By Frank Alkyer | Published December 2017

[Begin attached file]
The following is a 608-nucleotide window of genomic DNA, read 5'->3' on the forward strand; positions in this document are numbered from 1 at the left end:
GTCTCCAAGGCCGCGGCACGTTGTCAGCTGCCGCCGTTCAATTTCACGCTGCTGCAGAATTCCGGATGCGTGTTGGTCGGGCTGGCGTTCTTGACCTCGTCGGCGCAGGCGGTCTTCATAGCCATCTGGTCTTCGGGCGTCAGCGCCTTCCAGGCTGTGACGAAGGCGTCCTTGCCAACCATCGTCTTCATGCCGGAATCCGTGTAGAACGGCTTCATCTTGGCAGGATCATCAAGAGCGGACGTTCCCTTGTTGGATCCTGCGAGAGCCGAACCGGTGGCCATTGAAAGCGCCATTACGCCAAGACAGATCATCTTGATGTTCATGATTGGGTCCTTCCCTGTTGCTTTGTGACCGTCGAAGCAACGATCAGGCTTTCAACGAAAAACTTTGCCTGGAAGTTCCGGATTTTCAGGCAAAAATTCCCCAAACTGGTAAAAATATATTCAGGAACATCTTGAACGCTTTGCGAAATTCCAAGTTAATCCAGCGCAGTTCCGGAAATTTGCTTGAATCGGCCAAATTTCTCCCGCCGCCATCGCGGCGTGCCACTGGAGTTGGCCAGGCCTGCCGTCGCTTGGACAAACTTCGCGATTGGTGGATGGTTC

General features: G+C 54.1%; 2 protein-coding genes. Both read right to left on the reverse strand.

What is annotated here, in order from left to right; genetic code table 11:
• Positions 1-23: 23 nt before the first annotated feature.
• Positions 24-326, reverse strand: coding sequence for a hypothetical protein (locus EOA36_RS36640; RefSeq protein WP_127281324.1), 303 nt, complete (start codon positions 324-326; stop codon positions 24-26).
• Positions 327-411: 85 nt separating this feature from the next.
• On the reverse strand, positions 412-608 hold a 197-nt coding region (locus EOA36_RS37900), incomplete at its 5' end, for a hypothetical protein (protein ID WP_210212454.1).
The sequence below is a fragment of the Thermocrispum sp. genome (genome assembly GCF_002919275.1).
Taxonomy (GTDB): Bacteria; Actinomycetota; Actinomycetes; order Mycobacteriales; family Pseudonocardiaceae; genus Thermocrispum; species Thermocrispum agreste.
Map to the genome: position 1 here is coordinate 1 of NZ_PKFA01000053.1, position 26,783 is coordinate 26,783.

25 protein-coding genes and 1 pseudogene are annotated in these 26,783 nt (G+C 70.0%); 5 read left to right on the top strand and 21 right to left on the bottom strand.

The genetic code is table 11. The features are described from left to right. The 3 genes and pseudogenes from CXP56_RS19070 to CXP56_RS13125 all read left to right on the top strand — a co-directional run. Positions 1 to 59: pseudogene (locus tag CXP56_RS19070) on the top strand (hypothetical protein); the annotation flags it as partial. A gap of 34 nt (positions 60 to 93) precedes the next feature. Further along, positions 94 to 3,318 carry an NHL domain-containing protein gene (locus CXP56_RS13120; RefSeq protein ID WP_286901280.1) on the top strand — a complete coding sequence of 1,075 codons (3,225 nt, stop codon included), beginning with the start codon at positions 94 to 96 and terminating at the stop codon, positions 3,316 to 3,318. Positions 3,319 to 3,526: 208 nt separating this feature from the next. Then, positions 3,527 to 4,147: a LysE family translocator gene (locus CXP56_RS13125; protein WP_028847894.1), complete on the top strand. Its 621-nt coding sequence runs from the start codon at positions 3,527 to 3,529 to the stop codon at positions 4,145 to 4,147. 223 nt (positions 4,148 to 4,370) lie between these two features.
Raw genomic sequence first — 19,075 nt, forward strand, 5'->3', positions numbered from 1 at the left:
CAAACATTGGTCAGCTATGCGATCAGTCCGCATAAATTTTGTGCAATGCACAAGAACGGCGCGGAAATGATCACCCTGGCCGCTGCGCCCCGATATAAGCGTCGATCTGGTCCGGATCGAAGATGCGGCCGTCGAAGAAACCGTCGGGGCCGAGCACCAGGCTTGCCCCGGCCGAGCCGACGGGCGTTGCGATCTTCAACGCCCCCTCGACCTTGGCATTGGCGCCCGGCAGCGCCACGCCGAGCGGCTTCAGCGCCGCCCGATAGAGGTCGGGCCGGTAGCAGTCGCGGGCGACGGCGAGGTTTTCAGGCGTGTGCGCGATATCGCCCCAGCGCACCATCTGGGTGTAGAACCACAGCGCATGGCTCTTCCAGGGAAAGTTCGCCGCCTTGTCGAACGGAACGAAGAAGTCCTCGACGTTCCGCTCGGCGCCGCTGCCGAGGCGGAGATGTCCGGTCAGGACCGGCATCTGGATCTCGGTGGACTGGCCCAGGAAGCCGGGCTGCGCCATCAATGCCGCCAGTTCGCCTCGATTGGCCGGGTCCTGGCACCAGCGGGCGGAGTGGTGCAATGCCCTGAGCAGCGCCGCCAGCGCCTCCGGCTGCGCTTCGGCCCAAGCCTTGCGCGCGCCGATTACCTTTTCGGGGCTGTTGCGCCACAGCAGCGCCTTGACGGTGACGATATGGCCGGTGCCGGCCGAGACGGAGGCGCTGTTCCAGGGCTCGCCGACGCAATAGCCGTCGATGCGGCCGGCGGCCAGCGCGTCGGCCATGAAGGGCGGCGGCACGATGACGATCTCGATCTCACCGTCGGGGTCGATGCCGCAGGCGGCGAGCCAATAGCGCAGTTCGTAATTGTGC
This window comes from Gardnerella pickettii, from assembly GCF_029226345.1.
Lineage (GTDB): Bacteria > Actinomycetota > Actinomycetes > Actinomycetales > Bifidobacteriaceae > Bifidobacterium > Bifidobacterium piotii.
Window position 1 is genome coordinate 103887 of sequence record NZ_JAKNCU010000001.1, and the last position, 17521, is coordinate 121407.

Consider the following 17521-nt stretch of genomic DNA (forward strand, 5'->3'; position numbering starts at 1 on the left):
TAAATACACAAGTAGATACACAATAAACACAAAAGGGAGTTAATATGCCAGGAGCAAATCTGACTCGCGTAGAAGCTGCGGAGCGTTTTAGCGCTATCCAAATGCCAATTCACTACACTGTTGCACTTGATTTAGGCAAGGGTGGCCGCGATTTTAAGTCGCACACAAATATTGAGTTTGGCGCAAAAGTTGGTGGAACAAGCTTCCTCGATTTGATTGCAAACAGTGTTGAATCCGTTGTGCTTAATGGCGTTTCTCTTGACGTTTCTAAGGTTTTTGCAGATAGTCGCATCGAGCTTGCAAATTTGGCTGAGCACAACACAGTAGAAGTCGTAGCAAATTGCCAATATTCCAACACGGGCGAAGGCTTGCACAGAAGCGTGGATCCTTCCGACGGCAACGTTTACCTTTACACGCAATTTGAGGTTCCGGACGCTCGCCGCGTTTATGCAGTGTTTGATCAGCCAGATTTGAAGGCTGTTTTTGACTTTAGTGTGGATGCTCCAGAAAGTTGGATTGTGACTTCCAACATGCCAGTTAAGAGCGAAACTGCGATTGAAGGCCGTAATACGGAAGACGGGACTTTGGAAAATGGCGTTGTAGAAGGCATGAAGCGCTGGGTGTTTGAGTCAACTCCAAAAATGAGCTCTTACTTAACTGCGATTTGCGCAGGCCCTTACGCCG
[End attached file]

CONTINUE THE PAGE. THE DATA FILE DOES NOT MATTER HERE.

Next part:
Cornetist Ron Miles is one of the most amazing accompanists in jazz. Whenever his name comes up in conversation, musicians who have played with Miles hold him one part in awe, two parts in inspiration, three parts in respect. The same holds true for Miles as a bandleader, as evidenced by his latest release, I Am A Man. It’s a recording of thought-provoking beauty in overdrive. The title (and cover art) is taken from the artist Glenn Ligon in a piece called Condition Report (2000). The music, like Ligon’s artwork, takes on the social chaos of the times. “From the beginnings of black American music, there’s been a sense of triumph over adversity,” Miles said in press materials for the release. “We’re in some trying times in 2017, that’s for sure. But we’ve seen this before. Black folks have had to do this over and over again, fighting injustice and finding a positive solution.” For Miles, that solution is to bring together a group of stellar artists—guitarist Bill Frisell, drummer Brian Blade, pianist Jason Moran and bassist Thomas Morgan—to play music from the heart, full of blues, grit and sass. The title track is a quirky blues, full of interplay. “Darken My Door” was written after Miles had a dream about his future mother-in-law; it speaks to the insecurities we all have when entering a new family. “Revolutionary Congregation” was written in honor of religious figures who also served as political heroes, such as Martin Luther King Jr., Malcolm X and Gandhi. “Mother Juggler” is a love song for Miles’ mother, and all mothers. But my favorite track on this album is the closer, “Is There Room In Your Heart For A Man Like Me,” which begins with a eager, pleading bass solo by Morgan that helps convey the humble, heart-on-the-sleeve tone of the question posed in the song’s title.